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Photo credit: CreationSwap/Krist Adams

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5 comments

  1. Believers are not individuals running around on their own individual crusade or left alone to deal with their own issues, problems, challenges, or successes. Rather, our Father has designed a body where each member is joined together with each other and with Jesus Christ as our Head.

    I’m really interested to hear your thoughts on how this fits in with Galatians 1: “For do I now seek to satisfy men or God? or do I seek to please men? If I were yet pleasing men, I were not Christ’s bondman.” (Galatians 1:10 JND). There’s individual responsibility as well as corporate responsibility, right? I’d love to hear what you think about it.

    • while I can not speak for Mike, I will make a few comments of my own. You are correct there is individual responsibility as well as corporate responsibility. Unfortunately, in practice the pendulum tends to swing to one extreme or the other.

      While believers have individual responsibly for their own (in)actions — failure of the corporate body does not provide one with an acceptable excuse — believers should not go to the opposite extreme of behaving like a lone ranger. The assembly has many purposes including the mutual edification and encouragement of one another.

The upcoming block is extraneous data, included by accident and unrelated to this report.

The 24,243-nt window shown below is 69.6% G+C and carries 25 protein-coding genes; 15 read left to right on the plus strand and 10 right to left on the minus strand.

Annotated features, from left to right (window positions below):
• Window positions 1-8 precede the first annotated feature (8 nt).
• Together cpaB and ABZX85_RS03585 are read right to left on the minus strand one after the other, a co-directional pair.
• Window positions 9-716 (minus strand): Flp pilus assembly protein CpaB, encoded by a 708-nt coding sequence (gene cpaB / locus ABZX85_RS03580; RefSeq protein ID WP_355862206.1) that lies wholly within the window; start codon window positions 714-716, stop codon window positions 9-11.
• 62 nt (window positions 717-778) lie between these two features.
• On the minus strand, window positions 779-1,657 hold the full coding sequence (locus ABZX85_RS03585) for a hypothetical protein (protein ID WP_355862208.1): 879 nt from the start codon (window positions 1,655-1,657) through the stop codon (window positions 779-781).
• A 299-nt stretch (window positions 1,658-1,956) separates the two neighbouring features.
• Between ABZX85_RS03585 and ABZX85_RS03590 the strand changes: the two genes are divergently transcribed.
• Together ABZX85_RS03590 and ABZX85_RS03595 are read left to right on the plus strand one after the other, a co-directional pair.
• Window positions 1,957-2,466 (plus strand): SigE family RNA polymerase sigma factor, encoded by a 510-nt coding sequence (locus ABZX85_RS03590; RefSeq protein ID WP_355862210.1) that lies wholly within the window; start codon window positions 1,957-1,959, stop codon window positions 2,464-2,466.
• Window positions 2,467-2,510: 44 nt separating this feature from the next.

• Scott, thanks for weighing in. I appreciate your comments on this, especially “failure of the corporate body does not provide one with an acceptable excuse.”

        I wasn’t trying to derail the article with a tangential comment, but I found that statement striking and I was hoping to hear others’ thoughts on how those [seemingly] opposite principles tie together. Not that there’s an easy answer.

  2. Mike Stoudt

    Mark, thanks for your comments. I certainly did NOT mean to negate the individual responsibility. In fact, if you can find my blog on sharing the gospel, you can see that I took a very strong view on the individual’s responsibility to share the Word of God with the lost. What I meant by my comment is that the BODY works best when we are all fulfilling our individual responsibilities BECAUSE our individual responsibilities usually have the end result of building up the body – equipping each other! And, that’s what I was going for. I meant that God has not left us alone to sort of struggle with our ministry, but rather, we are all to be useful and beneficial to each other in doing our own ministry. When I am faithful, it benefits others!

    Does that help? Scott, thanks for your thoughts, too! I agree with both of your thoughts.

    • Mike, I didn’t read what you wrote as a negation of individual responsibility, and I sure wasn’t meaning my comment as an objection or an attack. I’m interested in how these two principles tie together: I’ve been mulling it over for the last two or three years… I was struck by your wording, and thought I’d ask what you thought.

      Your additional comments, and Scott’s, are very helpful. Thanks to both of you for taking the time to answer.